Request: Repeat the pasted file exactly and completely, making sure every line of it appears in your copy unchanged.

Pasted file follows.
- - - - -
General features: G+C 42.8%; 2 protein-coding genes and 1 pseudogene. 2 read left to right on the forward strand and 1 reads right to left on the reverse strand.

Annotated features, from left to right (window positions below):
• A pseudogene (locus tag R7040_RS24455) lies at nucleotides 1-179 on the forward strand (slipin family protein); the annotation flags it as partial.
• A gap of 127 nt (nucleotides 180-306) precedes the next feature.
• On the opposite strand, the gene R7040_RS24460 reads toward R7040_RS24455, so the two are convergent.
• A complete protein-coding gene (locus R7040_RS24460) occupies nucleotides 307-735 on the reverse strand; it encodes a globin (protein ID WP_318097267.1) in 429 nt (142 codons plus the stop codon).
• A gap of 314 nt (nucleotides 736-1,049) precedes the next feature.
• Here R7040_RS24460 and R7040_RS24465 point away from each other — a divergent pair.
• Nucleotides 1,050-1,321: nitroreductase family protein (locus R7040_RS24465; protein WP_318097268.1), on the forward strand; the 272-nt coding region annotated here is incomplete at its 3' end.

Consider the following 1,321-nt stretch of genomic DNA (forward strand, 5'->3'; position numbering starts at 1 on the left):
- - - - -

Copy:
General features: G+C 42.8%; 2 protein-coding genes and 1 pseudogene. 2 read left to right on the forward strand and 1 reads right to left on the reverse strand.

Annotated features, from left to right (window positions below):
• A pseudogene (locus tag R7040_RS24455) lies at nucleotides 1-179 on the forward strand (slipin family protein); the annotation flags it as partial.
• A gap of 127 nt (nucleotides 180-306) precedes the next feature.
• On the opposite strand, the gene R7040_RS24460 reads toward R7040_RS24455, so the two are convergent.
• A complete protein-coding gene (locus R7040_RS24460) occupies nucleotides 307-735 on the reverse strand; it encodes a globin (protein ID WP_318097267.1) in 429 nt (142 codons plus the stop codon).
• A gap of 314 nt (nucleotides 736-1,049) precedes the next feature.
• Here R7040_RS24460 and R7040_RS24465 point away from each other — a divergent pair.
• Nucleotides 1,050-1,321: nitroreductase family protein (locus R7040_RS24465; protein WP_318097268.1), on the forward strand; the 272-nt coding region annotated here is incomplete at its 3' end.

Consider the following 1,321-nt stretch of genomic DNA (forward strand, 5'->3'; position numbering starts at 1 on the left):